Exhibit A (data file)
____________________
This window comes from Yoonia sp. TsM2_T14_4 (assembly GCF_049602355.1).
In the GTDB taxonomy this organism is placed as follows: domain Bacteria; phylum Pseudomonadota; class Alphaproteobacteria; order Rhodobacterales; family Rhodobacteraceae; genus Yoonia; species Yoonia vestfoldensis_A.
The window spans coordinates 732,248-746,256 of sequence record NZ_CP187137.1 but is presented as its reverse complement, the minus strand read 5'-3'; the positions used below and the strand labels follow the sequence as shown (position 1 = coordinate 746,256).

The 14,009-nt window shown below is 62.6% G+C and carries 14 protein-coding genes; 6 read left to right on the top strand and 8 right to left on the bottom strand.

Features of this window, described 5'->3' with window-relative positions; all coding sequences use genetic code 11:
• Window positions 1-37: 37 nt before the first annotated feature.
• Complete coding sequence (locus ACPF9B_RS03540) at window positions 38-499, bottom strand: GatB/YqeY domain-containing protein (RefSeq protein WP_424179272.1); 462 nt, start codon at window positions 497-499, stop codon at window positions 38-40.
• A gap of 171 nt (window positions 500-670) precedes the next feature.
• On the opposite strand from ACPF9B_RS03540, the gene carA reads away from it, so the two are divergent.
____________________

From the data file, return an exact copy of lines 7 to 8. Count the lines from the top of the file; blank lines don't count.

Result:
• Complete coding sequence (locus ACPF9B_RS03540) at window positions 38-499, bottom strand: GatB/YqeY domain-containing protein (RefSeq protein WP_424179272.1); 462 nt, start codon at window positions 497-499, stop codon at window positions 38-40.
• A gap of 171 nt (window positions 500-670) precedes the next feature.